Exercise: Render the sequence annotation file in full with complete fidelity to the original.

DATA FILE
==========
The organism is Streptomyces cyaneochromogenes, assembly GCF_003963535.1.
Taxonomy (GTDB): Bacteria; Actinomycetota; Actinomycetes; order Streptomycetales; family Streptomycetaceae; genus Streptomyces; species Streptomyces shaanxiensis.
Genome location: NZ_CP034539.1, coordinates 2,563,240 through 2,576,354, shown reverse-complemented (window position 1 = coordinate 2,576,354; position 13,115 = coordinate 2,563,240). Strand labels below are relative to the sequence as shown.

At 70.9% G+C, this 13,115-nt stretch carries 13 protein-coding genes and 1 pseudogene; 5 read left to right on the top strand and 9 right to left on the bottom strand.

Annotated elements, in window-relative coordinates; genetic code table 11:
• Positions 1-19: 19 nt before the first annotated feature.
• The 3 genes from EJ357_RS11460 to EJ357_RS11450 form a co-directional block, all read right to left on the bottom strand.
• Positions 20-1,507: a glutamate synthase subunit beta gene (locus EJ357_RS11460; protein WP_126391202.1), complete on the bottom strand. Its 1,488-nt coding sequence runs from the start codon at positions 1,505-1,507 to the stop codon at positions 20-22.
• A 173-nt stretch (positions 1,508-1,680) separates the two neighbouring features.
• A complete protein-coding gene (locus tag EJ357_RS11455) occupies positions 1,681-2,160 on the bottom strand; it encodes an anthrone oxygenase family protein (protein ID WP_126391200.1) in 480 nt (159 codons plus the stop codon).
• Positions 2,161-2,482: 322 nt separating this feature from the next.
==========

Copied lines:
The organism is Streptomyces cyaneochromogenes, assembly GCF_003963535.1.
Taxonomy (GTDB): Bacteria; Actinomycetota; Actinomycetes; order Streptomycetales; family Streptomycetaceae; genus Streptomyces; species Streptomyces shaanxiensis.
Genome location: NZ_CP034539.1, coordinates 2,563,240 through 2,576,354, shown reverse-complemented (window position 1 = coordinate 2,576,354; position 13,115 = coordinate 2,563,240). Strand labels below are relative to the sequence as shown.

At 70.9% G+C, this 13,115-nt stretch carries 13 protein-coding genes and 1 pseudogene; 5 read left to right on the top strand and 9 right to left on the bottom strand.

Annotated elements, in window-relative coordinates; genetic code table 11:
• Positions 1-19: 19 nt before the first annotated feature.
• The 3 genes from EJ357_RS11460 to EJ357_RS11450 form a co-directional block, all read right to left on the bottom strand.
• Positions 20-1,507: a glutamate synthase subunit beta gene (locus EJ357_RS11460; protein WP_126391202.1), complete on the bottom strand. Its 1,488-nt coding sequence runs from the start codon at positions 1,505-1,507 to the stop codon at positions 20-22.
• A 173-nt stretch (positions 1,508-1,680) separates the two neighbouring features.
• A complete protein-coding gene (locus tag EJ357_RS11455) occupies positions 1,681-2,160 on the bottom strand; it encodes an anthrone oxygenase family protein (protein ID WP_126391200.1) in 480 nt (159 codons plus the stop codon).
• Positions 2,161-2,482: 322 nt separating this feature from the next.